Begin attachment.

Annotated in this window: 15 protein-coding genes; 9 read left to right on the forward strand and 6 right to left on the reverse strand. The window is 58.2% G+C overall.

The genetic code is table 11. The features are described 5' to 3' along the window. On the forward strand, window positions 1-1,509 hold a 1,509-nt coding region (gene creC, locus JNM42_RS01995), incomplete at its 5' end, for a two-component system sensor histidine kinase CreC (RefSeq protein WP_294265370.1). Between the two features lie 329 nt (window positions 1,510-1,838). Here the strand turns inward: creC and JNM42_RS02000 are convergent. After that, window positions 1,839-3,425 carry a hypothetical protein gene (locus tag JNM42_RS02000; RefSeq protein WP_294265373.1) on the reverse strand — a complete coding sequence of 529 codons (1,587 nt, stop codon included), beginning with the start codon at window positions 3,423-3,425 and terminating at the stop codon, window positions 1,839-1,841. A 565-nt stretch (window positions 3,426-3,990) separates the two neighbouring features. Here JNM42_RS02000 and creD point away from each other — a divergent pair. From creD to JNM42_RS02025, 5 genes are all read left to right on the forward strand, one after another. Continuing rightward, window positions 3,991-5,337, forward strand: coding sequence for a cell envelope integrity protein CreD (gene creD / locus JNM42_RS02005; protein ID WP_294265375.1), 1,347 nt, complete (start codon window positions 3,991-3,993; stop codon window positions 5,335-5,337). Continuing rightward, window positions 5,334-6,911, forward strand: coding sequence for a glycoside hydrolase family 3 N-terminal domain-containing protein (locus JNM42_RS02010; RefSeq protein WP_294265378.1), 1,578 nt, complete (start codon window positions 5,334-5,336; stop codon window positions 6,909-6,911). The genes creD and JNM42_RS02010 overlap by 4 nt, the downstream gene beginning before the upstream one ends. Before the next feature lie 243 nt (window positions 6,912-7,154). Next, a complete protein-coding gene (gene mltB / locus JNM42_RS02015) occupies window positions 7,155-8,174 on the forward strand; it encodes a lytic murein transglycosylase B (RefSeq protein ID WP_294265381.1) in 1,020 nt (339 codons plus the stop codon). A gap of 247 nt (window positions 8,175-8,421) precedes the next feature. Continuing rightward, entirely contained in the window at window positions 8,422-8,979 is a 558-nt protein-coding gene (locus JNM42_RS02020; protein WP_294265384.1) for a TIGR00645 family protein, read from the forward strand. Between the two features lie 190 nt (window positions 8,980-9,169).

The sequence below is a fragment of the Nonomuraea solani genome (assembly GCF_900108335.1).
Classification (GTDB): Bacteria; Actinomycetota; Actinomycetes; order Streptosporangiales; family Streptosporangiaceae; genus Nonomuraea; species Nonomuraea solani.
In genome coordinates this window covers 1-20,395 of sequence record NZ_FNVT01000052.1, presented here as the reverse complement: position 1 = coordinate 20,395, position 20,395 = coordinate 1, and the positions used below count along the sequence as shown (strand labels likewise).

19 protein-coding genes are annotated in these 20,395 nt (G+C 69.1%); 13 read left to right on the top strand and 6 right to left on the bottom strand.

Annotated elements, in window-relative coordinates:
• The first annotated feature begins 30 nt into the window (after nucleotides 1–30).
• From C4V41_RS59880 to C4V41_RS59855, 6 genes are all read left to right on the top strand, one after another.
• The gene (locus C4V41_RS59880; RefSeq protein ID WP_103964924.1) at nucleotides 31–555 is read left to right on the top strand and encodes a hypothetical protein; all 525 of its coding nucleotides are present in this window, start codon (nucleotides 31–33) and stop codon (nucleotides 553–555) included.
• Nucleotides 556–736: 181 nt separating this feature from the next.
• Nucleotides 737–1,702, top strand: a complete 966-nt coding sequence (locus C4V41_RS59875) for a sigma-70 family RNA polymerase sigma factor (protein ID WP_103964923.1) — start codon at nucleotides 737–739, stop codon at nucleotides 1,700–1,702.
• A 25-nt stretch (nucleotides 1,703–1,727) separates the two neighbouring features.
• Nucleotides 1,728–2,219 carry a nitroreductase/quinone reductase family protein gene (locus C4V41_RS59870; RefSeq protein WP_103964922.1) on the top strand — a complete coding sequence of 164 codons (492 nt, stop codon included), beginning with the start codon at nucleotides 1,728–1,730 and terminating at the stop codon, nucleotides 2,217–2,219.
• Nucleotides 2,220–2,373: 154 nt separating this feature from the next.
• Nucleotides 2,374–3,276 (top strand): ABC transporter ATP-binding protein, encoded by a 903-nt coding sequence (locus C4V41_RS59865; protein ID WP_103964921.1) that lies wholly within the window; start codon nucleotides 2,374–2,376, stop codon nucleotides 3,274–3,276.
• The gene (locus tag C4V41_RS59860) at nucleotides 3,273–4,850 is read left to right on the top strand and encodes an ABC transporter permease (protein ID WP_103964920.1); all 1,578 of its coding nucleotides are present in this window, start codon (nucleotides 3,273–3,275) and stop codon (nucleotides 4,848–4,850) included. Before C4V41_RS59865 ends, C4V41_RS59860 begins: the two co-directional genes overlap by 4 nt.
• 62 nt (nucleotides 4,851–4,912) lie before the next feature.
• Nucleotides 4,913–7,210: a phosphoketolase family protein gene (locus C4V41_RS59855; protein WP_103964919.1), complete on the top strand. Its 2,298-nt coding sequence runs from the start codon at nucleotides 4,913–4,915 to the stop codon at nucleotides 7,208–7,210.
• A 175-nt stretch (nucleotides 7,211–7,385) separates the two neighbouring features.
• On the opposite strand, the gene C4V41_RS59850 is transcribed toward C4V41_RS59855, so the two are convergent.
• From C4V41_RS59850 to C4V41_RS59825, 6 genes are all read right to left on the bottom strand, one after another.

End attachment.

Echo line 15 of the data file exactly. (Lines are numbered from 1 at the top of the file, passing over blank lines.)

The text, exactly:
• Nucleotides 2,220–2,373: 154 nt separating this feature from the next.